Germany sees drop in virus cases flatten as variant surges

German Health Minister Jens Spahn, right, and Lothar H. Wieler, left, president of the Robert-Koch-Institute, address the media during a press conference in Berlin, Germany, Friday, Feb. 19, 2021. (AP Photo/Michael Sohn, pool)
German Health Minister Jens Spahn, right, and Lothar H. Wieler, left, president of the Robert-Koch-Institute, address the media during a press conference in Berlin, Germany, Friday, Feb. 19, 2021. (AP Photo/Michael Sohn, pool)

Credit: Michael Sohn

Credit: Michael Sohn

The head of Germany’s disease control agency is warning that the decline in new coronavirus infections the country had been seeing has leveled off and the share of cases involving more contagious variants is rising

BERLIN (AP) — The head of Germany’s disease control agency warned Friday that a decline in new coronavirus infections the country saw has leveled off while the share of cases involving more contagious variants is rising.

Robert Koch Institute President Lothar Wieler said Germany may be heading toward another “turning point” in the pandemic after weeks of falling infections.

“The decline of recent weeks doesn't appear to be continuing,” Wieler told reporters in Berlin, noting that in one German state — Thuringia — weekly case numbers are on the rise again.

His agency reported 9,113 new COVID-19 infections in the past day, and 508 more virus-related deaths. Germany has recorded almost 2.4 million confirmed infections and 67,206 deaths from the coronavirus since the start of the pandemic.

The number of new infections reported each week per 100,000 inhabitants has fallen to just under 57. Dozens of counties have posted infection rates below 35 per 100,000, which the government has said is the level at which certain lockdown measures could be lifted.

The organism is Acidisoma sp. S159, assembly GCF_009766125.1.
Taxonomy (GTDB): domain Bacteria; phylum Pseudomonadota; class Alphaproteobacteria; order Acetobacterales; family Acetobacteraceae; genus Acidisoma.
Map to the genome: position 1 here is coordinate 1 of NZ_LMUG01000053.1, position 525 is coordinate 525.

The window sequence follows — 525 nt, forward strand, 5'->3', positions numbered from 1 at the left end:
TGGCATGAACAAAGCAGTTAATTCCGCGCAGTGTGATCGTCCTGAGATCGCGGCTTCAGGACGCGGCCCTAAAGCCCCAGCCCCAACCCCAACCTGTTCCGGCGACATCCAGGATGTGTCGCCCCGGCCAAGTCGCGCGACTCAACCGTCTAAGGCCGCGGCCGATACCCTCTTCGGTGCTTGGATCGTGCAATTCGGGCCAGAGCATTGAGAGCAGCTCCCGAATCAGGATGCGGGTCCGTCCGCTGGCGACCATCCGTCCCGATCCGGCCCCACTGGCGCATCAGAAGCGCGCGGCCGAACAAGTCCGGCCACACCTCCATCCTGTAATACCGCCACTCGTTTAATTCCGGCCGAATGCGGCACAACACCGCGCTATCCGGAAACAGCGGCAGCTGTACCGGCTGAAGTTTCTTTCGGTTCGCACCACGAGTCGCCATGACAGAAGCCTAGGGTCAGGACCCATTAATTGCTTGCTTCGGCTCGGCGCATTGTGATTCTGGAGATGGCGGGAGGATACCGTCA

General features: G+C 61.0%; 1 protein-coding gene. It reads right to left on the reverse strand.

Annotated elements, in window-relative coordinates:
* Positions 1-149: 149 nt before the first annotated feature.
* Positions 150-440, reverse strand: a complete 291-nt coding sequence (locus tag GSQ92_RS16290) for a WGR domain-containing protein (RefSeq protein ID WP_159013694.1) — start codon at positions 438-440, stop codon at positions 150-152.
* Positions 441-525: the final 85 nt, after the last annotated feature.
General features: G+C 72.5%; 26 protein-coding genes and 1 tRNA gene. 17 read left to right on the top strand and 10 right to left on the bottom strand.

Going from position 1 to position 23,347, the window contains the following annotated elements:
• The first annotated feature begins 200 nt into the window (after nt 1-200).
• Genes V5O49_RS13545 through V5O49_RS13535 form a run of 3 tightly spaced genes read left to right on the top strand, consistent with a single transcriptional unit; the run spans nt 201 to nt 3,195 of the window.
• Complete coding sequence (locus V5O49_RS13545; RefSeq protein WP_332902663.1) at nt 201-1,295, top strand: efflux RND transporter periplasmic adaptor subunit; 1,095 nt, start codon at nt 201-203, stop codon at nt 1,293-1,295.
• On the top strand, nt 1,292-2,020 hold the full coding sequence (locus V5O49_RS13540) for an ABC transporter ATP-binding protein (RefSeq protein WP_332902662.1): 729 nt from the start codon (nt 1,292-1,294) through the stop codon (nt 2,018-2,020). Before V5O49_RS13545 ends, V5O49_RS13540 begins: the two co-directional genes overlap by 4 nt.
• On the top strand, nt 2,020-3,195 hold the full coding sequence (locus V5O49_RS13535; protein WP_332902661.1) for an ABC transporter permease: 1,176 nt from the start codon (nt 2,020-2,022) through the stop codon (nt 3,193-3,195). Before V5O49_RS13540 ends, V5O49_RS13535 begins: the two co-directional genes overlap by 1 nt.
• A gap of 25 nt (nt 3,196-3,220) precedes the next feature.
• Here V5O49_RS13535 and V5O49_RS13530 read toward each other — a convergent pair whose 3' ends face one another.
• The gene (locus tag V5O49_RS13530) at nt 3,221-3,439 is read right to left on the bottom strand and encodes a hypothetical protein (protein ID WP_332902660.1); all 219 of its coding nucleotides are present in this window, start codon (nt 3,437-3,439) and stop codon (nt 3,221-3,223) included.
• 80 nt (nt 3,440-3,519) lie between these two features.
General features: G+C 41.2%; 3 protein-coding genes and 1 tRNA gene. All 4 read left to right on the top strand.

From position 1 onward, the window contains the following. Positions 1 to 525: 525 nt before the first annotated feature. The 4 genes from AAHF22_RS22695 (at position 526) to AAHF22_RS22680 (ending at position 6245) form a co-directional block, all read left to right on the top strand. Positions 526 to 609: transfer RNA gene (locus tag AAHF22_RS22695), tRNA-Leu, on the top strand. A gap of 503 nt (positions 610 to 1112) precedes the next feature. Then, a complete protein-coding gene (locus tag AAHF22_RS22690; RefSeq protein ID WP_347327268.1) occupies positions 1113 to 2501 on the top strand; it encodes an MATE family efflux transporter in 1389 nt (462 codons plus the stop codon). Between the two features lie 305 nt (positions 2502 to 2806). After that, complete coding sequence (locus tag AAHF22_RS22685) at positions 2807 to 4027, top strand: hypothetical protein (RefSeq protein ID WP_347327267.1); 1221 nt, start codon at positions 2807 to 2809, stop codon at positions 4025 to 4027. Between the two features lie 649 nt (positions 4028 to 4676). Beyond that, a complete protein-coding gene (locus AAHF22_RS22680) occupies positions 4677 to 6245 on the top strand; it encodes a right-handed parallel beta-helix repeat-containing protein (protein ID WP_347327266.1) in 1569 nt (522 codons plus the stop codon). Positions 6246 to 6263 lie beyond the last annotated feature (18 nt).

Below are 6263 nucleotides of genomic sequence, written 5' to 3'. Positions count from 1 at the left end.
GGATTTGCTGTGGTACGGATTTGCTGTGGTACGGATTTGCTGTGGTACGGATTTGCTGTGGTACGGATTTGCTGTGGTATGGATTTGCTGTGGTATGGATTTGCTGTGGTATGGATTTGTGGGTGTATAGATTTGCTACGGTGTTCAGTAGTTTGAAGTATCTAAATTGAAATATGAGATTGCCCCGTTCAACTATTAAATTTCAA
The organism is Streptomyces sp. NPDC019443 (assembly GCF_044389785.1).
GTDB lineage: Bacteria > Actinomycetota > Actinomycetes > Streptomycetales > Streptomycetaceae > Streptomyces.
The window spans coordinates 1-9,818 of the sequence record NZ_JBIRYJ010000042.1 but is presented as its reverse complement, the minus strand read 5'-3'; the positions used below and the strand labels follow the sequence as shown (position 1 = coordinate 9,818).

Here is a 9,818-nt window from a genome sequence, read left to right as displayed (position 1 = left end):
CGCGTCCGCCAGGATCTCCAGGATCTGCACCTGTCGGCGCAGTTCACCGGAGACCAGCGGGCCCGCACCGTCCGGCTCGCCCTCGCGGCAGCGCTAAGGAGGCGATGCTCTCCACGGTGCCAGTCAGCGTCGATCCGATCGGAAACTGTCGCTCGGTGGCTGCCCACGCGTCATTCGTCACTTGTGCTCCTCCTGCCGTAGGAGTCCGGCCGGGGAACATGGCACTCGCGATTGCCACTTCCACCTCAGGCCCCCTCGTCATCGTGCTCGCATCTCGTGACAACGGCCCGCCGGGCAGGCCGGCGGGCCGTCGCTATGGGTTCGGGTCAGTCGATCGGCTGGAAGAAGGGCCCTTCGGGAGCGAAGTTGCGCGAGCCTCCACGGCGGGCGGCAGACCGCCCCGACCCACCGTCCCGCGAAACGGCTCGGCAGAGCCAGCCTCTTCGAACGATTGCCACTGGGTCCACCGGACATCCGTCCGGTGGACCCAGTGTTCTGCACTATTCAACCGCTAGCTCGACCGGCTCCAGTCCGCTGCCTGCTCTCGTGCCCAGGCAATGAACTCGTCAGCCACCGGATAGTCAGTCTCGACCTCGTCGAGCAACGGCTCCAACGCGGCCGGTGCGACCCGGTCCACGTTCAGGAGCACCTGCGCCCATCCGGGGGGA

But no German state as a whole has achieved that threshold. Thuringia's rate currently stands at almost 117 new cases per 100,000 inhabitants in a week.

The trend comes as several German states prepare to reopen elementary schools and kindergartens next week, a move criticized by some teachers' unions that say there are insufficient measures to protect students and staff members.

Wieler stressed that the hygiene policies developed for schools need to be put into practice.

“We have about 8 million students in Germany and almost 700,000 teachers,” he said. “The safety plans that exist (...) must be implemented. That's the precondition for opening elementary schools and kindergartens.”

German Health Minister Jens Spahn expressed concern about the rising share of more contagious virus variants among known infections.

Earlier this week, he said the variant first detected in Britain accounts for 22% of the cases in Germany, up from 6% two weeks ago.

Spahn told reporters in Berlin on Friday that the government wants to double the number of vaccinations in the coming weeks, from about 140,000 per day at present.

Germany has administered almost 3 million first doses since late December. More than 1.5 million people have received their second shot.

Spahn confirmed a report by weekly news magazine Der Spiegel that the government has appointed a special adviser for vaccine production to coordinate with manufacturers and speed up the delivery of additional doses to Germany.